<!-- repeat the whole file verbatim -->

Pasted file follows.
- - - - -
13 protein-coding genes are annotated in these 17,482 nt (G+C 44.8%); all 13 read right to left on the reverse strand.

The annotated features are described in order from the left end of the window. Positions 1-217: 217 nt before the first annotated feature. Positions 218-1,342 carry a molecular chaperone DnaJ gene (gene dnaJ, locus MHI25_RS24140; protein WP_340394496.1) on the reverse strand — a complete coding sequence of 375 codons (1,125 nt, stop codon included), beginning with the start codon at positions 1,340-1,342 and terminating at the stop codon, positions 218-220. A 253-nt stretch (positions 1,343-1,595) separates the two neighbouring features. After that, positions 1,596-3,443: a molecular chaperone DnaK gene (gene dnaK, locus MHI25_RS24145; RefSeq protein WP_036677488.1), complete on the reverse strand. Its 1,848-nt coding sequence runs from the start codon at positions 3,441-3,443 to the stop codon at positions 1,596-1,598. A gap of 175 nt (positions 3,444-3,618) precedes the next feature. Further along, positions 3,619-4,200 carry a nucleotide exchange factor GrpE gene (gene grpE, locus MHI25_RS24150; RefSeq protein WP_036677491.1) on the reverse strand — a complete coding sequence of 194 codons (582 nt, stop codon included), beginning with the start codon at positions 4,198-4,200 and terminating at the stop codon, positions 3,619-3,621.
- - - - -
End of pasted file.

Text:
13 protein-coding genes are annotated in these 17,482 nt (G+C 44.8%); all 13 read right to left on the reverse strand.

The annotated features are described in order from the left end of the window. Positions 1-217: 217 nt before the first annotated feature. Positions 218-1,342 carry a molecular chaperone DnaJ gene (gene dnaJ, locus MHI25_RS24140; protein WP_340394496.1) on the reverse strand — a complete coding sequence of 375 codons (1,125 nt, stop codon included), beginning with the start codon at positions 1,340-1,342 and terminating at the stop codon, positions 218-220. A 253-nt stretch (positions 1,343-1,595) separates the two neighbouring features. After that, positions 1,596-3,443: a molecular chaperone DnaK gene (gene dnaK, locus MHI25_RS24145; RefSeq protein WP_036677488.1), complete on the reverse strand. Its 1,848-nt coding sequence runs from the start codon at positions 3,441-3,443 to the stop codon at positions 1,596-1,598. A gap of 175 nt (positions 3,444-3,618) precedes the next feature. Further along, positions 3,619-4,200 carry a nucleotide exchange factor GrpE gene (gene grpE, locus MHI25_RS24150; RefSeq protein WP_036677491.1) on the reverse strand — a complete coding sequence of 194 codons (582 nt, stop codon included), beginning with the start codon at positions 4,198-4,200 and terminating at the stop codon, positions 3,619-3,621.